I understand that my email address will reflect my Chosen Name once I enroll in the program. How will it look?
FOR A STUDENT: When you arrive on campus, you are assigned one central email account. It is created from the first four letters of your last name and the last four digits of your F#. So a hypothetical student named Beyoncé Knowles, F01234567, would be assigned the account firstname.lastname@example.org. You are also assigned an alias account based on the first letter of your first name and your last name: email@example.com. If Beyoncé wanted to enroll in our Chosen Name Program using the name QueenB, then their new alias would be firstname.lastname@example.org. All aliases will be tied to the central email account (in this case, email@example.com).
FOR FACULTY/STAFF: You are assigned a central email account created from the first eight characters of your last name (if there are multiple people on campus with your last name, your first initial will be added to help identify you). You are also assigned an alias based on the following formula: firstname.lastname@example.org. When you enroll in our Chosen Name Program, a new email alias is built from your ChosenName.lastname. Your old email alias will remain connected to your account so that you will still receive emails from individuals who have not updated your email address. All aliases will be tied to the central email account.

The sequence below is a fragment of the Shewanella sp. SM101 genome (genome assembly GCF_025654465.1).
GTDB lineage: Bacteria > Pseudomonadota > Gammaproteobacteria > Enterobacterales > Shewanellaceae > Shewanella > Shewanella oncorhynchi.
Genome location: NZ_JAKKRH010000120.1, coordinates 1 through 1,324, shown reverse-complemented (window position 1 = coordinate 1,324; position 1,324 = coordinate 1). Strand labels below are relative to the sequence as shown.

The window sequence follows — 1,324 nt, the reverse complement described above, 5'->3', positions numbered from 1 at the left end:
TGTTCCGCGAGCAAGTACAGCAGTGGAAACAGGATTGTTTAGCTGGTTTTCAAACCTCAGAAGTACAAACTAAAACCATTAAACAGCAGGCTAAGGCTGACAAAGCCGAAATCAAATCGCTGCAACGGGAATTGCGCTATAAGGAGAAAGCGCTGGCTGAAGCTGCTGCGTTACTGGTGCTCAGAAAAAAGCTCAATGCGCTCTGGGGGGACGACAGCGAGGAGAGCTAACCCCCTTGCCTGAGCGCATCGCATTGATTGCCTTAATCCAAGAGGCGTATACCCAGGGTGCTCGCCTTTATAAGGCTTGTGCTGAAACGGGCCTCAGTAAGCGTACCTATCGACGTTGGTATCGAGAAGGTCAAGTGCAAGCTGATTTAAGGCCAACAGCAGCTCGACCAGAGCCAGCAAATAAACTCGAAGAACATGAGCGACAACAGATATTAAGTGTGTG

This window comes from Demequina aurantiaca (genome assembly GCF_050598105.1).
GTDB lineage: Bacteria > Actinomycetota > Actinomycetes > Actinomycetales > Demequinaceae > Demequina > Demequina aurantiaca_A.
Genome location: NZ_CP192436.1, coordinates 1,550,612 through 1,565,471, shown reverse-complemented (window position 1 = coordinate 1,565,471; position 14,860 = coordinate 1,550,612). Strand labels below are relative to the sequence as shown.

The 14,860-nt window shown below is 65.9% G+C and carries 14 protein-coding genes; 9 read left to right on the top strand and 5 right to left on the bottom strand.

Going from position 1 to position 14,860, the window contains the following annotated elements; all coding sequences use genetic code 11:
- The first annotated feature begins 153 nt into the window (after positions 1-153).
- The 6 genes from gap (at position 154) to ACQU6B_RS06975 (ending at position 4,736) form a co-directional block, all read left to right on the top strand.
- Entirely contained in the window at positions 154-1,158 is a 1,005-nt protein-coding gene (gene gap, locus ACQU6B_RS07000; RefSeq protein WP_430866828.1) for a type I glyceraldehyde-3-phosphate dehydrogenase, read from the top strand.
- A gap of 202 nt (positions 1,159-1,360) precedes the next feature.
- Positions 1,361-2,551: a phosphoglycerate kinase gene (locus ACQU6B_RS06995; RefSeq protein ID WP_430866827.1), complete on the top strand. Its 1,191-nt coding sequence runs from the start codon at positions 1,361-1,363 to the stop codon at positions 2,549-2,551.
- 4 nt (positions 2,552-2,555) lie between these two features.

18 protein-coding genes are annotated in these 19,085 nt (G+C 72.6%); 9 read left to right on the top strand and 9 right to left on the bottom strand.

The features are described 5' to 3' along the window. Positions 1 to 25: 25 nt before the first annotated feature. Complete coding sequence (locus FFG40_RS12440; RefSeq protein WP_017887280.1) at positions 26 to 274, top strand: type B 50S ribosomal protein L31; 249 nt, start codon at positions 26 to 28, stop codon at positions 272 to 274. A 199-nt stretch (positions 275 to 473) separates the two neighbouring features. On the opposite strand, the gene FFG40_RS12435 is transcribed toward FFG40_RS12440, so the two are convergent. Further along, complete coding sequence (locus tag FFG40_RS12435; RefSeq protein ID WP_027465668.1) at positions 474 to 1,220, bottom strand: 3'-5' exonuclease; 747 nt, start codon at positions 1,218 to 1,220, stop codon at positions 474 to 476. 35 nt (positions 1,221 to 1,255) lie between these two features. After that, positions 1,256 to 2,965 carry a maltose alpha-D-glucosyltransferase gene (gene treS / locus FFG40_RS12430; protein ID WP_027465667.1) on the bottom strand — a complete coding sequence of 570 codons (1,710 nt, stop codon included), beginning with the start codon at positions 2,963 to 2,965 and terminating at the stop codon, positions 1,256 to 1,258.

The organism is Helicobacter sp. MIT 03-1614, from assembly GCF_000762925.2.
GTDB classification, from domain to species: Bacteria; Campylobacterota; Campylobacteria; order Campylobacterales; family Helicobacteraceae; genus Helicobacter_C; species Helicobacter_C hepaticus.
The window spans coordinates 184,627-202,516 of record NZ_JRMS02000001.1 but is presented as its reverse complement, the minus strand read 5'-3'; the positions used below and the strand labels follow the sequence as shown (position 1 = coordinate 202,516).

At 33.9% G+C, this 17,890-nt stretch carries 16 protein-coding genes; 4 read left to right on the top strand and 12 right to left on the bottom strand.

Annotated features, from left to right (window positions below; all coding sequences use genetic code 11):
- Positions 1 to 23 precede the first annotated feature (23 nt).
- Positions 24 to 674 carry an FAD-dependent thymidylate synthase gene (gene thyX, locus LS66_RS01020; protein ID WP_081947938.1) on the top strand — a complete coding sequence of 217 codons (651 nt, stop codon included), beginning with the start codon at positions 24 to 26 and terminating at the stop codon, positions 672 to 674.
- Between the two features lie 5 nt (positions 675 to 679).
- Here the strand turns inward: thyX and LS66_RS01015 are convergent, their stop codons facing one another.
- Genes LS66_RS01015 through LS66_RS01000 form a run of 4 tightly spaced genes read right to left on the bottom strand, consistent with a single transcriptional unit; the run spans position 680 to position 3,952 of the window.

How long will it take for my email address to be updated once I enroll in the Chosen Name Program?
Please be aware that the change may take up to seven days to completely synchronize throughout all systems.
Will enrolling in the Chosen Name Program erase all email references to my legal name?
When you exchange emails with someone, your email address is remembered in their contact list. If someone has emailed you at the address associated with your legal name before this update, they will still see your old contact info as a suggested contact. This cannot be changed.
Beyond enrolling in the program, is there anything I need to do to update my email account?
You should update your “send as” name in your Fredonia email account. This will set the new email alias (with your chosen name) as your default “from” account. Follow these steps:
Your alias reflecting your Chosen Name has already been created. In your Fredonia email account, click on the gear icon in the upper right hand corner and choose Settings.